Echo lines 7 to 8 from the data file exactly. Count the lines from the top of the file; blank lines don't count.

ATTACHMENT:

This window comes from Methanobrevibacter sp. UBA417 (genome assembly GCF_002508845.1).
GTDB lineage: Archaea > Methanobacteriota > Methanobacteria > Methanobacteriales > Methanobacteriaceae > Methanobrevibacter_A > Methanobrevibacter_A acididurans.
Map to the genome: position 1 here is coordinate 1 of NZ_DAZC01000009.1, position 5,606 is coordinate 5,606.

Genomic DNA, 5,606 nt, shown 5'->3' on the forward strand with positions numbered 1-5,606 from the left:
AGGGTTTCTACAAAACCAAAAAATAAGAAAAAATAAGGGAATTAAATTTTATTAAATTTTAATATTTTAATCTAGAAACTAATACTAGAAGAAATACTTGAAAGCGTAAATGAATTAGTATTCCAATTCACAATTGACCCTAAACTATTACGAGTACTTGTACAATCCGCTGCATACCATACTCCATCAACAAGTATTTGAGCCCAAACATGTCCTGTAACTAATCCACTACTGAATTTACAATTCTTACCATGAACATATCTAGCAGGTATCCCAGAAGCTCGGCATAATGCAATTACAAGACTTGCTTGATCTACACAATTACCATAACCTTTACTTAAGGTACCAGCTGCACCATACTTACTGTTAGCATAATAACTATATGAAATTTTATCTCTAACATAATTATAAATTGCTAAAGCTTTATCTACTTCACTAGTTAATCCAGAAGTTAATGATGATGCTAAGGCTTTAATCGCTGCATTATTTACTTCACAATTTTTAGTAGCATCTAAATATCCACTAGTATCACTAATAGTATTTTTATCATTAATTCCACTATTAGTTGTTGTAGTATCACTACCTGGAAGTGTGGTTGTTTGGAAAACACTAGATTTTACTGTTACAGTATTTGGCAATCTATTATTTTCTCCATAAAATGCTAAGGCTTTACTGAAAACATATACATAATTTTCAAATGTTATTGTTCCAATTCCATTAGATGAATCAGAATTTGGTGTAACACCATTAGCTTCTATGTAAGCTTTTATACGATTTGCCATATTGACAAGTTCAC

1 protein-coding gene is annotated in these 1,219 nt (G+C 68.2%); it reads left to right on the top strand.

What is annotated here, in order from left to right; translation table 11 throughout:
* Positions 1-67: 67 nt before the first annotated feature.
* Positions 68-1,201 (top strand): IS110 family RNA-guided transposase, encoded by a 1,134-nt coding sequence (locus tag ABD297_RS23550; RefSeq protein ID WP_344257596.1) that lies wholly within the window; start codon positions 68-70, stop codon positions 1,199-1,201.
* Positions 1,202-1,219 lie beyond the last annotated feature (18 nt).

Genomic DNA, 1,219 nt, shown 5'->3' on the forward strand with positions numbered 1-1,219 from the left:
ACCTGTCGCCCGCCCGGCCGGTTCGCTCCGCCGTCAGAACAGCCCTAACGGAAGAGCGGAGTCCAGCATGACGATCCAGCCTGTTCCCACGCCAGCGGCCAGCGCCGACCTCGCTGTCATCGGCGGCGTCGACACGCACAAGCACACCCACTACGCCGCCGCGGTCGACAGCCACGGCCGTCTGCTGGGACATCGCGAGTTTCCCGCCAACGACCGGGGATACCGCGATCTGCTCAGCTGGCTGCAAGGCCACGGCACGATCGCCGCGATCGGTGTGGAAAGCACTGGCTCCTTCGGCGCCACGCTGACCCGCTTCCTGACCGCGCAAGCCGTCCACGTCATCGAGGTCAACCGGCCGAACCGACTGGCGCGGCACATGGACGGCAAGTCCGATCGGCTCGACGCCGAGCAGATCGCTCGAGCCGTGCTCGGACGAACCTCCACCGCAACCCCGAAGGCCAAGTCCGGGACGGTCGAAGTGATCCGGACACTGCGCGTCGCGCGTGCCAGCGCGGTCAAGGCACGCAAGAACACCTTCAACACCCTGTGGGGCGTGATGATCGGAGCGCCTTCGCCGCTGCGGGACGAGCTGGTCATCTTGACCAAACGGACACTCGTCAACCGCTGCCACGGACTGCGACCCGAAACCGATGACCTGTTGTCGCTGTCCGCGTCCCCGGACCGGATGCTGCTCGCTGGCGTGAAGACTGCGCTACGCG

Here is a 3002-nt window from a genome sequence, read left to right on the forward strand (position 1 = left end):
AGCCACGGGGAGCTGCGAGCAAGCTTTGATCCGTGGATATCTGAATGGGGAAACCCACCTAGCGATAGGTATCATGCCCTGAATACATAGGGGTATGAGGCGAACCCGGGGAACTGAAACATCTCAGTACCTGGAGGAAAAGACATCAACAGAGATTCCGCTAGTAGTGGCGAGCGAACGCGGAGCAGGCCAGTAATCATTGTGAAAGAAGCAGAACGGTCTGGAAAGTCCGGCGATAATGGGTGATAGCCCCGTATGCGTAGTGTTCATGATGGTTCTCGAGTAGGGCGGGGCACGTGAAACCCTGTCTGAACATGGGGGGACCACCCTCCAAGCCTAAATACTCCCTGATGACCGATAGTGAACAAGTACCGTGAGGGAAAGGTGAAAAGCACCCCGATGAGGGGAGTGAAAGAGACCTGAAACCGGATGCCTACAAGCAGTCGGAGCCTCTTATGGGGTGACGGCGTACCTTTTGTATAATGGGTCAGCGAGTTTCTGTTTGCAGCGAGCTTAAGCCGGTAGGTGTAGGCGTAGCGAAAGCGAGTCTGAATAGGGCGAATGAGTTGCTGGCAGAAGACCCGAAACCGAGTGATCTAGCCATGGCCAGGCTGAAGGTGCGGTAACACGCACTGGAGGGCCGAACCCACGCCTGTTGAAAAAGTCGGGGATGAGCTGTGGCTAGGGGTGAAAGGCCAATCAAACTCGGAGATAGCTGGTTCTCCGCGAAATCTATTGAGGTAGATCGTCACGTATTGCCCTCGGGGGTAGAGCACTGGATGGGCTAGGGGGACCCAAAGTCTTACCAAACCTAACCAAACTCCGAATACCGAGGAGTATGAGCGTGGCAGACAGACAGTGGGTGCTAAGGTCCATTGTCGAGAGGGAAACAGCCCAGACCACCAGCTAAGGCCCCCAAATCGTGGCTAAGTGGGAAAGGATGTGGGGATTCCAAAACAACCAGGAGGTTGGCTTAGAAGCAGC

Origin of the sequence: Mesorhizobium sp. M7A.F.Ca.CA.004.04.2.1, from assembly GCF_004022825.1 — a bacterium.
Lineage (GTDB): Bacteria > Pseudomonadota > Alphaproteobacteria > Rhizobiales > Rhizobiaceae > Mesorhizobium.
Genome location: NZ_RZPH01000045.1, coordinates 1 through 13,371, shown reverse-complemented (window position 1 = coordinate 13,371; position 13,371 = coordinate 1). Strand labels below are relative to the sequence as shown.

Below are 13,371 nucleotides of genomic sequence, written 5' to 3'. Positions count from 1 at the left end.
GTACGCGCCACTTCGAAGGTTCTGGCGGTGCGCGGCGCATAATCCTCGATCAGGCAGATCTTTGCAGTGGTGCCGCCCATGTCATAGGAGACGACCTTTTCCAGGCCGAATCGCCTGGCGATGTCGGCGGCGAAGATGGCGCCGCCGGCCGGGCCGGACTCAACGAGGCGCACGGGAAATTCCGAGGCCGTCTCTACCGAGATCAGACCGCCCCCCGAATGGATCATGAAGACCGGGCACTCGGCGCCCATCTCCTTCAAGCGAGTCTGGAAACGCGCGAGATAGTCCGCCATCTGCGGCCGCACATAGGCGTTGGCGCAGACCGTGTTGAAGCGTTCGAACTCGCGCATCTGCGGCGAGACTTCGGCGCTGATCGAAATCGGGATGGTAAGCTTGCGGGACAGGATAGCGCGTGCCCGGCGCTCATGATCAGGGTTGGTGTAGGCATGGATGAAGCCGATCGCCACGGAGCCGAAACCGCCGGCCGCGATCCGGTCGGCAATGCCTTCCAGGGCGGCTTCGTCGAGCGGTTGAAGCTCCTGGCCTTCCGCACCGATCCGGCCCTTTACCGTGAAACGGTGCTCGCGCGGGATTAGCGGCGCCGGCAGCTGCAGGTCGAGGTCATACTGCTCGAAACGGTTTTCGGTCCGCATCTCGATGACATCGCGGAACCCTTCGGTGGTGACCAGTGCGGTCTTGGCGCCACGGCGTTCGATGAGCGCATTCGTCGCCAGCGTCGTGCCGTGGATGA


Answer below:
What is annotated here, in order from left to right; translation table 11 throughout:
* Positions 1-67: 67 nt before the first annotated feature.